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axoid

3D Printing

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I'll never say that I know everything or have tried everything, but I have been using my 3D Printing for 2 years and I've been designing my own objects just as long.

 

If anyone needs help or has questions, I'll do my best to give you a hand.

 

I use a modified Printrbot Simple Metal. Software that I often use: FreeCAD, Meshmixer, Imagine 3D, Matter Control and Blender(just a little).

 

Bill Rockhold

Edited by axoid
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That last sentence was all gobbledigook to me. :D

 

But seriously, for someone who has no background in 3D design, much less about the hardware and software required, where does one start? I'm thinking about prototyping objects that are smaller than 4, maybe 5 inches cube. How much am I looking to spend and who makes the cheapest (yet reliable) 3D printers?

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That last sentence was all gobbledigook to me. :D

 

But seriously, for someone who has no background in 3D design, much less about the hardware and software required, where does one start? I'm thinking about prototyping objects that are smaller than 4, maybe 5 inches cube. How much am I looking to spend and who makes the cheapest (yet reliable) 3D printers?

 

Here is a couple of beginner's guides:

http://www.3ders.org/3d-printing-basics.html

https://3dprintingindustry.com/3d-printing-basics-free-beginners-guide/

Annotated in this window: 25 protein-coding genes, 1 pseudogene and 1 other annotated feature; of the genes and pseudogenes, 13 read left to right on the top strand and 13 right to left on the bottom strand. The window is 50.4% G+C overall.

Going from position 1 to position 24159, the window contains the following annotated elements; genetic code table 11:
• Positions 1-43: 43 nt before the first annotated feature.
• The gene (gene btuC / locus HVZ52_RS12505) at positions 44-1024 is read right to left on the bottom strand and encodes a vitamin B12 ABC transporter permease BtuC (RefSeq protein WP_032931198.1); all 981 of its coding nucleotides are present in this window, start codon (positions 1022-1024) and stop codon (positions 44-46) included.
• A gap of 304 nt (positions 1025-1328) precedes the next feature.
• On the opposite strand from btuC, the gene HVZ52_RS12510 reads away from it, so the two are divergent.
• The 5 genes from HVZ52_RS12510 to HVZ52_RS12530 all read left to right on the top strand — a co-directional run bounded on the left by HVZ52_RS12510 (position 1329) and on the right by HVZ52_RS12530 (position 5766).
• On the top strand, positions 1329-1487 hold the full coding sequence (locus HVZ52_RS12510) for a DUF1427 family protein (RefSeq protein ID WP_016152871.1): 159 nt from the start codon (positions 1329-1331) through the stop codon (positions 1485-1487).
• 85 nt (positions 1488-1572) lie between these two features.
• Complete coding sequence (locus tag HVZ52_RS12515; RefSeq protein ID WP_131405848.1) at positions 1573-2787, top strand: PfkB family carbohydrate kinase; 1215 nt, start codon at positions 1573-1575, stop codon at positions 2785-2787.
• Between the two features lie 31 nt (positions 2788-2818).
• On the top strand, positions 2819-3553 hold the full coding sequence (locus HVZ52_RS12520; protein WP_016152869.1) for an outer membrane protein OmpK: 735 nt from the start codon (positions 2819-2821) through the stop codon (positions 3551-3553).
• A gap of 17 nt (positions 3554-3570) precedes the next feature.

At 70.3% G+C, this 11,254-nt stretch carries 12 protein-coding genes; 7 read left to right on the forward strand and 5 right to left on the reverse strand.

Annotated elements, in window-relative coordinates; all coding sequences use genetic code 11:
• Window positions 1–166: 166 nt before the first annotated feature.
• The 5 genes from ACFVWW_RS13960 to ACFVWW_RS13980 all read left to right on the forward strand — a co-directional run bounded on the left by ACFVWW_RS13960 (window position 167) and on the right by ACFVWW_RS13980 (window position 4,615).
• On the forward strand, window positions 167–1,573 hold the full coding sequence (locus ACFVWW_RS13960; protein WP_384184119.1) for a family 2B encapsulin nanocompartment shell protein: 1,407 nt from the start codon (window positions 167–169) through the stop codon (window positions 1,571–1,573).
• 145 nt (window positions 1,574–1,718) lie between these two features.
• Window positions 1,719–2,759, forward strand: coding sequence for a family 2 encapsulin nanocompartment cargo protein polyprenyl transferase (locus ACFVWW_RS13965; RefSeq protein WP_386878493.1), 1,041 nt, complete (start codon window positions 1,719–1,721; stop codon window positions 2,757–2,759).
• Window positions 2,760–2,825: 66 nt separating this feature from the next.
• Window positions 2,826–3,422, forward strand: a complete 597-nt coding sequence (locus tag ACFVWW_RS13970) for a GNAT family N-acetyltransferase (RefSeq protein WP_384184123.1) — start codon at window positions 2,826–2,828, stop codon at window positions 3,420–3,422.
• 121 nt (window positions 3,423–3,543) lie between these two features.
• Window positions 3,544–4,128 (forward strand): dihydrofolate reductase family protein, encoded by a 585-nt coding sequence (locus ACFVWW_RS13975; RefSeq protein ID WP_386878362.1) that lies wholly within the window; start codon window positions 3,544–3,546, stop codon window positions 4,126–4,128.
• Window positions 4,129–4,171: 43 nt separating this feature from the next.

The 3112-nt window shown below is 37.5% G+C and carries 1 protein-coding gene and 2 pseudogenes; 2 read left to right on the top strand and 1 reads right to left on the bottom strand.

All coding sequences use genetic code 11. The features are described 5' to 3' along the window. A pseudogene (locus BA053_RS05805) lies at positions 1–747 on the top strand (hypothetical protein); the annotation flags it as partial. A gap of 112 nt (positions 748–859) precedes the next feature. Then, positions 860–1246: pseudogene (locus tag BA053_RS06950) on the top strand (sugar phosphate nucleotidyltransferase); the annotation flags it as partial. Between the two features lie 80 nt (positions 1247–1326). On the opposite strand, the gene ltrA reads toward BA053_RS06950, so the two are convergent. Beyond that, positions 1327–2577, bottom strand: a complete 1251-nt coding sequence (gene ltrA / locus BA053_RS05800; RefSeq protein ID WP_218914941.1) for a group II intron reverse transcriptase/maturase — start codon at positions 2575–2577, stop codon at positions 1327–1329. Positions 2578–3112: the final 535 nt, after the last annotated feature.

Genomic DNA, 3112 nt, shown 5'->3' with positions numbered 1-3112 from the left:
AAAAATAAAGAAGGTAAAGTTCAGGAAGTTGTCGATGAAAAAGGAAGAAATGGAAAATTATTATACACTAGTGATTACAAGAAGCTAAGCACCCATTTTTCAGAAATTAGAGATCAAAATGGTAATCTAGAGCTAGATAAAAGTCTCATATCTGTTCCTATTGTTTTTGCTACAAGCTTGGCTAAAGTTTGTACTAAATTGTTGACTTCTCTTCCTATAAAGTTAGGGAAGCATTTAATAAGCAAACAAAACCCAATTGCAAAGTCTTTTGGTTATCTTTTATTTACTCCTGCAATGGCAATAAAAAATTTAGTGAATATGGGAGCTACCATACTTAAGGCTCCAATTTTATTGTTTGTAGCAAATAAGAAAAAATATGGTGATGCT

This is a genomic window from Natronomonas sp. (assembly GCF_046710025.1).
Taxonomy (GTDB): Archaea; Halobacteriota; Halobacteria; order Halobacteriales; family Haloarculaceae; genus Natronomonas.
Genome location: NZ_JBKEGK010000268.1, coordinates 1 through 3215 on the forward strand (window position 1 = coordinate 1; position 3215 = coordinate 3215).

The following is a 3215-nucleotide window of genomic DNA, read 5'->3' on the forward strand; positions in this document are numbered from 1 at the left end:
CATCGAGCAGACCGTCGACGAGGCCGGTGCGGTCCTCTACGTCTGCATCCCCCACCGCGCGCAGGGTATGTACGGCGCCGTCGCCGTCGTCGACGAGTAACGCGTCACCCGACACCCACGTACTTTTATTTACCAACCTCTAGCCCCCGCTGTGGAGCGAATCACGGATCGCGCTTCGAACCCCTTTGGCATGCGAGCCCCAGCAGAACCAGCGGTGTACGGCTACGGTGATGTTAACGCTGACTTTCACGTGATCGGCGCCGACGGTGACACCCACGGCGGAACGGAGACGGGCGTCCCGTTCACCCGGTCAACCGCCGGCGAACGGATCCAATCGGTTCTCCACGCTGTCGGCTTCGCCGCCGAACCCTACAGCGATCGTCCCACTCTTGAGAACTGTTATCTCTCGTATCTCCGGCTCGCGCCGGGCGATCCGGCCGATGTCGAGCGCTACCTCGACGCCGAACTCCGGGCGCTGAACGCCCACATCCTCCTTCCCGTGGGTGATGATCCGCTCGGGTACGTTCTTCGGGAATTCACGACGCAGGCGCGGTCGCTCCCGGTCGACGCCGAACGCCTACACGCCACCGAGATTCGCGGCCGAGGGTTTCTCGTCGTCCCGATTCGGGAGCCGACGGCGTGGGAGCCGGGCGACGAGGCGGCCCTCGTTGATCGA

With 3D Printing there is a lot of choices to make.

 

When it comes to design software and if your looking to prototype "industrial" objects you should start looking at Autodesk's TinkerCAD or Fusion 360. They are solid CAD design software that have good reputations in the Printing community. TinkerCAD is a better choice for beginners and free. Fusion 360 cost money, but is relatively affordable. I use FreeCAD and is free and very capable, but is hard to use with a steep learning curve.

 

As a beginner, you should stick to PLA plastic. It is easier to work with than ABS and other plastics. PLA doesn't need heated print bed, but is only good for indoor temperatures. PLA doesn't do well in car heat. ABS smells when it prints and is technically toxic. It also NEEDS a heated print bed and is better for functional parts. PET plastic is less common but is developing a reputation of being better than the other two.

 

For a printer itself I wouldn't consider anything under $300 and most of the good ones fall between $500 and $1200. Printrbot is a solid company with a helpful users community, though they are starting to make more feature rich printers which is causing the prices to go up ($1000 https://printrbot.com/shop/simple-v2/).You can still get the one that I have which is more basic in features ($600 https://printrbot.com/shop/assembled-simple-metal/) but it still prints well. When I got started they had very good customer support and it is a US company.

 

Some other printers to consider:

 

PowerSpec Ultra 3D Printer 

http://www.microcenter.com/product/448607/Ultra_3D_Printer

I've heard decent things about the Monoprice printers.

https://www.monoprice.com/Product?p_id=15365

 

The only brand I would stay away from is Makerbot. They are a big company, but everything is proprietary. The 3D Printing version of Apple. Most other companies use open architectures.

 

I hope that gives you a place to start, but I'm sure you have more questions.

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Thank you for the treasure trove of knowledge. Truly appreciated. :)

 

I almost backed a Kickstarter project for a $200-250 printer (it's gone now). Though affordable, it looked wobbly and doesn't appear it would last long. The printhead is suspended using three arms (a delta, I think it's called) and at least in theory, should work fine. But in reality, my engineering brain cells are saying that a misalignment or wear on the mechanical parts would cause it to be less precise.... which can get magnified at the printhead. Not to mention that the parts its made of almost looked like one Lego would build. It didn't inspire much confidence so I walked away.

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